Friday, October 4, 2013

9 Days of Lennon; Day 4 The Quarrymen

skif·fle  (skifel) n.:
Jazz, folk, or country music played by performers who use unconventional instruments, such as kazoos, washboards, or jugs, sometimes in combination with conventional instruments. (Definition from )

In 1956 John Lennon had started his own skiffle group with schoolmates, Rod Davis on banjo , Pete Shotton on washboard, Eric Griffiths playing lead guitar, Bill Smith on tea-chest bass and had himself as lead vocalist. They called them selves "The Blackjacks" but later changed to "The Quarrymen" after Quarry Bank grammar school where they attended and graduated in 1958. Not shortly after Bill Smith had left the band having Len Garry replace him and the band added Colin Hanton on drums. On July 6, 1957 young Paul McCartney had made an impression on John and was offered a place in the band (find more about John and Paul meeting here ). In 1958 The Quarrymen sat on top of a double Decker bus with a friend of McCartney's, George Harrison.

"I'd been invited to see them play several times by Paul but for some reason never got round to it before. I remember being very impressed with John's big thick sideboards and trendy teddyboy clothes. In a way, all that emotional rough stuff was simply a way for him to help separate the men from the boys, I think. I was never intimidated by him. Whenever he had a go at me I just gave him a little bit of his own right back."- George Harrison
The Quarrymen needed a stronger guitar player and Paul knew George from school and told John that he knew of a guy, little bit younger but good. On that bus it took some encouragement from Paul who nudged George to take out his guitar and play for them. George took out his guitar and played "Raunchy".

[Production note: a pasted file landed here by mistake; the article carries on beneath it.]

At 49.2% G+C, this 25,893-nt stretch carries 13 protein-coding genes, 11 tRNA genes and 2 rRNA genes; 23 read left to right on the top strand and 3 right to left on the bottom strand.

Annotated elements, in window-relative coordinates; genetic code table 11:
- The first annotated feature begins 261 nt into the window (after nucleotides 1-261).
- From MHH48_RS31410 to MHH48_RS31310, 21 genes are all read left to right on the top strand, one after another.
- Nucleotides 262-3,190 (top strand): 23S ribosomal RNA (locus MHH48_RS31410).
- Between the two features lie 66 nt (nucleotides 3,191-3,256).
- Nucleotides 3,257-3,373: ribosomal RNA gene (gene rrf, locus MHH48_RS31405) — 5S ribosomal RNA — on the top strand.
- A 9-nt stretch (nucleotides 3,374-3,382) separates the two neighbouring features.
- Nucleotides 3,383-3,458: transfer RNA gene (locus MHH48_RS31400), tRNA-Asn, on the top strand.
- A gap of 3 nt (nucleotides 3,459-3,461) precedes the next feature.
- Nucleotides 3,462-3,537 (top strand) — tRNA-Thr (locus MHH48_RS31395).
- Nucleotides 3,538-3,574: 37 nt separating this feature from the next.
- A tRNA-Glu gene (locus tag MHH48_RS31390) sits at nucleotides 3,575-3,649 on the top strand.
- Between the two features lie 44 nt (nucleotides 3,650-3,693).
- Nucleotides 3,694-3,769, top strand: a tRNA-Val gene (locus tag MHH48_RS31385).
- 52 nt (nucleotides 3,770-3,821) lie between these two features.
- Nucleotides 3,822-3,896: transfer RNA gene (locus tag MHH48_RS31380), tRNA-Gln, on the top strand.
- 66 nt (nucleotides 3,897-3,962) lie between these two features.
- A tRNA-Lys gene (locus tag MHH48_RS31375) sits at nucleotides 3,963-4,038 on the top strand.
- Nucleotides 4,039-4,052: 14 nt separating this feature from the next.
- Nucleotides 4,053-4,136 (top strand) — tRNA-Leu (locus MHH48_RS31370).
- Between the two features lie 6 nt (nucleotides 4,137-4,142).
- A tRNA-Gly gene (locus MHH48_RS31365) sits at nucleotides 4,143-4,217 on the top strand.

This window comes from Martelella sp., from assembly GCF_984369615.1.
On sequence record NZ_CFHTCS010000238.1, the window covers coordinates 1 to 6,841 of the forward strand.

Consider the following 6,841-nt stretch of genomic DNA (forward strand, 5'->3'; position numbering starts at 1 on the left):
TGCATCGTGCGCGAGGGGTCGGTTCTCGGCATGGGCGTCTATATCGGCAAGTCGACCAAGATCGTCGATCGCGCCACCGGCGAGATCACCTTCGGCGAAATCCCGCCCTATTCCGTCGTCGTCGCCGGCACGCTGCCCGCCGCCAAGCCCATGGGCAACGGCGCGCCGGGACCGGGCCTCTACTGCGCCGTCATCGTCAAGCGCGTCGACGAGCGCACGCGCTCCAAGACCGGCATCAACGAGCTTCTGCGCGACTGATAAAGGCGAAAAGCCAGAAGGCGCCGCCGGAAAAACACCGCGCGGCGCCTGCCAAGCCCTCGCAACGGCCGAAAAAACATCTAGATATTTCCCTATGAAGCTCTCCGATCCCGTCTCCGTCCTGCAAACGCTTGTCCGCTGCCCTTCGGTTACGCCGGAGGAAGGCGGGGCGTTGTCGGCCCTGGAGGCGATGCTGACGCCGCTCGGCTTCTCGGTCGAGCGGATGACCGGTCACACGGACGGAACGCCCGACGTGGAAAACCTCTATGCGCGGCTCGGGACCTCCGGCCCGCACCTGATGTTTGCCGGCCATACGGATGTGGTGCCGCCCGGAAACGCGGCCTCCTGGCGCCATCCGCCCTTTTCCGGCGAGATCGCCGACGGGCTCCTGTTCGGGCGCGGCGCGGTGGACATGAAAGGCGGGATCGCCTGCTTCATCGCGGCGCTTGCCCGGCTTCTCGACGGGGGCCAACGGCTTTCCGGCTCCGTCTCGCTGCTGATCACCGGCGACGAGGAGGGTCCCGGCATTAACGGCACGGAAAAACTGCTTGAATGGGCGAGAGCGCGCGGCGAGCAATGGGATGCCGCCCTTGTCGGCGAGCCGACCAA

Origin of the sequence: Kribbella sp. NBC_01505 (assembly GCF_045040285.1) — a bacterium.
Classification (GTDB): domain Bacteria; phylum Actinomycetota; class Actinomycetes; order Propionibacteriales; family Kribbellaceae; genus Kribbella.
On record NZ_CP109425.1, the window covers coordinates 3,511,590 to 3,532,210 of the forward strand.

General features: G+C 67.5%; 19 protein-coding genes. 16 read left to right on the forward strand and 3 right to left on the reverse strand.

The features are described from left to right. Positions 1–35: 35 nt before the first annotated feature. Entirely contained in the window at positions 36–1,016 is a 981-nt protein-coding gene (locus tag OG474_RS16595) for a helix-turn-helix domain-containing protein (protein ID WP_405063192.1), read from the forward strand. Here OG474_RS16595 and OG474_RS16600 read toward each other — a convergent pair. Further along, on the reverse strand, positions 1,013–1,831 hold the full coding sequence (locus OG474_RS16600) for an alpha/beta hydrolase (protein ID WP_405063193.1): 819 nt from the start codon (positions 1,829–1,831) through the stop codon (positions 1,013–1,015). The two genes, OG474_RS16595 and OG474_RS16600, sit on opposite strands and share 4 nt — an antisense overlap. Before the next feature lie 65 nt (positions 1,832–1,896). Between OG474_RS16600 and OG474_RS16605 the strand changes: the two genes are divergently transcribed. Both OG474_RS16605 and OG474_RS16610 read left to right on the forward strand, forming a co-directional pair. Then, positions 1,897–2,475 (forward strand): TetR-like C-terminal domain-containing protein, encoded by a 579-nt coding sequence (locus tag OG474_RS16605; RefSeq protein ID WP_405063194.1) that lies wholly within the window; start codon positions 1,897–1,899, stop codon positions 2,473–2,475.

"Now George Came through Paul" (1980) "Paul introduced me to George and I had to make the decision whether to let George in. I listened to him playand said, 'Play "Raunchy".' I let him in and that was the three of us then, and the rest of the group was thrown out, practically." -John Lennon (1970)
The Quarrymen had their first recording on 1958 at  a studio owned by Percy F Phillips on 38 Kensington. They recorded Paul McCartney and George Harrison's song "In Spite of All The Danger" and Buddy Holly's "That'll Be The Day".
"It says on the label that it was me and George but I think it was actually written by me, and George played the guitar solo! We were mates and nobody was into copyrights and publishing, nobody understood - we actually used to think when we came down to London that songs belonged to everyone. I've said this a few times but it's true, we really thought they just were in the air, and that you couldn't actually own one. So you can imagine the publishers saw us coming! 'Welcome boys, sit down. That's what you think, is it?' So that's what we used to do in those days - and because George did the solo we figured that he 'wrote' the solo."- Paul McCartney
The record cost the band 17 shillings and three pence. There were only one record so the band would take turns, each week handing the record off until John "Duff Lowe" kept it for 23 years. The record featured George Harrison, Paul McCartney, John Lennon, Colin Hanton, and Duff Lowe who played piano.

The Quarrymen would later change to  Long John and The Silver Beetles, To The Silver Beetles, to The Beatles dropping members and adding members (like Stu Stutcliffe and Pete Best) until it became the Fab Four when Ringo joined in 1962.

Original band members like John Duff Lowe, Len Garry, Rod Davis, and Colin Hanton still preform as The Quarrymen, check them out here.

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